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Growing challenges to Asian stability

Caught between China and the U.S., regional powers face tough strategic choices

by Brahma Chellaney

NEW DELHI — U.S. President-elect Barack Obama takes office at a time when a fundamental and qualitative reordering of power is under way in the Asia-Pacific, with tectonic shifts challenging strategic stability. The impact of such shifts on U.S. foreign policy is bound to be accentuated by America’s growing challenges, including a deep economic recession at home and the two separate wars being waged overseas.

Such challenges dictate greater U.S.-China cooperation to ensure continued large Chinese capital inflows, and Beijing’s political support on contentious issues ranging from North Korea and Myanmar to Pakistan and Iran. Such calculations, in turn, are certain to have a bearing on America’s dual role in Asia — “as a resident power and as the straddle power across the Asia-Pacific,” to quote Robert Gates, who is to stay on as defense secretary in the Obama administration. According to Gates, the “next U.S. administration seems certain to continue the overlapping, long-standing security partnerships” in Asia but “will also inherit an agenda of worrying issues.”

Asia has come a long way since the creation of two Koreas, two Chinas, two Vietnams and India’s partition. It has risen dramatically as the world’s main creditor and economic locomotive. The ongoing global power shifts indeed are primarily linked to Asia’s phenomenal economic rise, the speed and scale of which has no parallel in world history. How fast Asia has come can be gauged from the 1968 book, “Asian Drama: An Inquiry Into the Poverty of Nations,” by Swedish economist and Nobel laureate Gunnar Myrdal, who bemoaned the manner in which impoverishment, population pressures and resource constraints were weighing down Asia.

With the story of endemic poverty turning into a tale of spreading prosperity, today’s Asian drama is very different. Even so, Asia faces major challenges. It has to cope with entrenched territorial and maritime disputes, sharpening competition over scarce resources, improved military capabilities, increasingly fervent nationalism and the spread of religious extremism.

Diverse transborder trends — from nuclear proliferation and terrorism to illicit refugee flows and human trafficking — add to the challenges. But Asia is also becoming more interdependent through trade, investment, technology and tourism. The economic renaissance has been accompanied by a growing international recognition of Asia’s soft power as symbolized by its arts, fashion and cuisine.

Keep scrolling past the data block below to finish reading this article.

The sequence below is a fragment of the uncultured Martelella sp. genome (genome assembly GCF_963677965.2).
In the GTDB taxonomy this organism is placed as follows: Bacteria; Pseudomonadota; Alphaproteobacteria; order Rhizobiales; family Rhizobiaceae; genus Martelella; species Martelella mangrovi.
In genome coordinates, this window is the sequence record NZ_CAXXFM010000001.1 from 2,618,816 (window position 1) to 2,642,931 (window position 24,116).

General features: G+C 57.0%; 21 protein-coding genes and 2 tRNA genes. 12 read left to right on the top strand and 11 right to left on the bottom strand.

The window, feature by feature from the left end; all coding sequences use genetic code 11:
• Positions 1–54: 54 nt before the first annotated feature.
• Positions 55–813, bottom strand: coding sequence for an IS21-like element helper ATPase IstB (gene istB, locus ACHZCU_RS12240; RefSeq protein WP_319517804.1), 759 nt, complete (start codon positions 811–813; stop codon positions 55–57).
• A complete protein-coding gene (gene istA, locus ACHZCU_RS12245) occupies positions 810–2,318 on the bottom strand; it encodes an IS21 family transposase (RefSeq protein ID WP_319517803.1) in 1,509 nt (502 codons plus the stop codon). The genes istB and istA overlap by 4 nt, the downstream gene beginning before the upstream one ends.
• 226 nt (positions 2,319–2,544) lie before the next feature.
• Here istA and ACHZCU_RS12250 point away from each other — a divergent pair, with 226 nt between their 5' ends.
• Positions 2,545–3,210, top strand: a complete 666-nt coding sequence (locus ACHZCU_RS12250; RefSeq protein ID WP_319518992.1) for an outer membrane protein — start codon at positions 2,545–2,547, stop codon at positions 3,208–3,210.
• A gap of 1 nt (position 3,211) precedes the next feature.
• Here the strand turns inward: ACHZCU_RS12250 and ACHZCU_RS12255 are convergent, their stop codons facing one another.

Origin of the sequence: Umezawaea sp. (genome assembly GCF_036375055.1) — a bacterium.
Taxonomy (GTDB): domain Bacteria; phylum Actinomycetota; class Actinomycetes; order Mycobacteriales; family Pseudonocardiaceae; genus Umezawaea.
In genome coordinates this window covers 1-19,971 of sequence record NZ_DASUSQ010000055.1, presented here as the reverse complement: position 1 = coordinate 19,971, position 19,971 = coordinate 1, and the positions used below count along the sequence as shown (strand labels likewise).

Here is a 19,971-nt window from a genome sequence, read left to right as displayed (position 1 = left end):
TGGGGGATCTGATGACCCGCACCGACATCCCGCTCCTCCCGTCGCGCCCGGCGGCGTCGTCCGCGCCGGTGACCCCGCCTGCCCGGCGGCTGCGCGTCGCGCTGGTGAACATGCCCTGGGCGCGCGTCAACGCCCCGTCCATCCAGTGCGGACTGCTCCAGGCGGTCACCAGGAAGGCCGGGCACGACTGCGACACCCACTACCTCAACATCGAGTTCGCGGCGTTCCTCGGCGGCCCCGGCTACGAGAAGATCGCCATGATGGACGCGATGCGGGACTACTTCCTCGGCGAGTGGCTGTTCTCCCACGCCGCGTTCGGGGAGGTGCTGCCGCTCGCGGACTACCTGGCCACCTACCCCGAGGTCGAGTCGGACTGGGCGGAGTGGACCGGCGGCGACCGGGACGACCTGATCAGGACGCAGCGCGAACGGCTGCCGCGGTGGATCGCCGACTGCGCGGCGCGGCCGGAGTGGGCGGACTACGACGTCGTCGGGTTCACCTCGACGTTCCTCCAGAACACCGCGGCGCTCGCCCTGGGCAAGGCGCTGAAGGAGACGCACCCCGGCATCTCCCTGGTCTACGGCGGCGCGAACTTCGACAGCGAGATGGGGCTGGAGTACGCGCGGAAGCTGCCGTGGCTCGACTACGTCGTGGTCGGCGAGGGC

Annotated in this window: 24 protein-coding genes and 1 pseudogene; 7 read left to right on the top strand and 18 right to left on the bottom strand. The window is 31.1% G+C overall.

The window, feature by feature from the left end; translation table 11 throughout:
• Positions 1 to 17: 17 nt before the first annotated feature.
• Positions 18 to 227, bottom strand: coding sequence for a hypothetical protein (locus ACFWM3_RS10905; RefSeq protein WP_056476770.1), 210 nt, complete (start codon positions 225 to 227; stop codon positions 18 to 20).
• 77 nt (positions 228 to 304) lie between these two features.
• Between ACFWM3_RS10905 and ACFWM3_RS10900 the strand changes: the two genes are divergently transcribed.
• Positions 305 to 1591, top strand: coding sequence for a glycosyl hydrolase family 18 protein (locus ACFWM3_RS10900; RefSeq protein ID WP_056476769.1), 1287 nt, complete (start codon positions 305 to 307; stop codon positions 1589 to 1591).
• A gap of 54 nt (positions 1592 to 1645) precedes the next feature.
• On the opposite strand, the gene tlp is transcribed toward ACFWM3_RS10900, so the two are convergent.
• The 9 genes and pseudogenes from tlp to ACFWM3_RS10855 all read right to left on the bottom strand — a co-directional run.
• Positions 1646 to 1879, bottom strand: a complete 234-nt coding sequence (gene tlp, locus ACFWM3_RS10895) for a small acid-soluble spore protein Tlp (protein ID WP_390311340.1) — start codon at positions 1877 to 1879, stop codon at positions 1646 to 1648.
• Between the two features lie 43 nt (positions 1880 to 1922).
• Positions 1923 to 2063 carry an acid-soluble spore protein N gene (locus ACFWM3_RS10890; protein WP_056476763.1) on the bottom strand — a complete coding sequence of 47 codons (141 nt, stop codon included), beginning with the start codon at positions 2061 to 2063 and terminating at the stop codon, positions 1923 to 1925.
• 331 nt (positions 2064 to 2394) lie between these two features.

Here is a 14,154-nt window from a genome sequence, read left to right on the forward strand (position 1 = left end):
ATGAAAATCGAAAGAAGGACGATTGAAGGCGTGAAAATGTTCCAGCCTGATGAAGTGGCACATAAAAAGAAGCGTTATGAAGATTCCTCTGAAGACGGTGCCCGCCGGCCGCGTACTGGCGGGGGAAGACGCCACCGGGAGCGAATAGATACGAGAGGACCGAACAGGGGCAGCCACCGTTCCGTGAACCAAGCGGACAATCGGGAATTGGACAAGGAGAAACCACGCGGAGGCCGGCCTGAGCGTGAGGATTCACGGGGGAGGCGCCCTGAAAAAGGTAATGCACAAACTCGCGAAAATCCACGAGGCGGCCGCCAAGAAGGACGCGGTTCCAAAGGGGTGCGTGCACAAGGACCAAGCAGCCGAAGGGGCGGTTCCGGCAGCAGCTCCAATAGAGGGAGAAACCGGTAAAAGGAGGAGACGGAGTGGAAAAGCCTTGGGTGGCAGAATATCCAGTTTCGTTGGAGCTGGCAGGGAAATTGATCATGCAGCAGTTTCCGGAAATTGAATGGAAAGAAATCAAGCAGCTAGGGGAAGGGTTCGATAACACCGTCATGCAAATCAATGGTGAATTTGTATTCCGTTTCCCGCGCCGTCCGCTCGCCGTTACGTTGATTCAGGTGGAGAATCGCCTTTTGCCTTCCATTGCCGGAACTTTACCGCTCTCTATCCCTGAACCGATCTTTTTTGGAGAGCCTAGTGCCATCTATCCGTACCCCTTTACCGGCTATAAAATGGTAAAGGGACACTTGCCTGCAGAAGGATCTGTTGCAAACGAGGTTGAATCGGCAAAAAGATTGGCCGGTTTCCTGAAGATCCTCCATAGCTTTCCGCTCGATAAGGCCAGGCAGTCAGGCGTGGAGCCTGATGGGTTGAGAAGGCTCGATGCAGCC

The United States will remain a key player in Asia through its security arrangements and other strategic ties with an array of regional states. Its policies and actions will continue to have an important influence on the strategic calculus of the important Asian actors. However, not since Japan rose to world-power status during the reign of Emperor Meiji in the second half of the 19th century has another non-Western power emerged with such potential to alter the world order as China today. As the latest assessment by the U.S. intelligence community predicts, China stands to more profoundly affect global geopolitics than any other country.

China, according to the National Intelligence Council, is “poised to have more impact on the world over the next 20 years than any other country.” China’s ascent, however, is dividing Asia, not bringing Asian states closer. Economic powerhouse Japan — whose economy is larger than that of China, India and Russia combined — is intent on shoring up its security and ensuring that Beijing does not call the shots in East Asia. Japan is set to reassert itself in world affairs by shedding decades of pacifism anchored in a U.S.-imposed Constitution.

Another key actor in Asian geopolitics, India, is unwilling to cede its leadership role in the Indian Ocean rim region, despite China’s creeping influence in southern Asia through growing transportation, trade, port-building and defense links.

Under Obama, America’s main strategic objectives in the Asia-Pacific are unlikely to change. Indeed, the central U.S. interest in the Asia-Pacific remains what it has been since 1898 when America took the Philippines as spoils of the naval war with Spain — the maintenance of a balance of power.

During the first half of the Cold War, the U.S. chose to maintain the balance by forging security alliances with Japan and South Korea, and also by keeping forward bases in Asia. By the time the Cold War entered its second phase, America’s “ping-pong diplomacy” led to President Richard Nixon’s historic handshake with Mao Zedong in 1972 in an “opening” designed to reinforce the balance by employing a newly assertive, nuclear-armed China to countervail Soviet power in the Asia-Pacific region.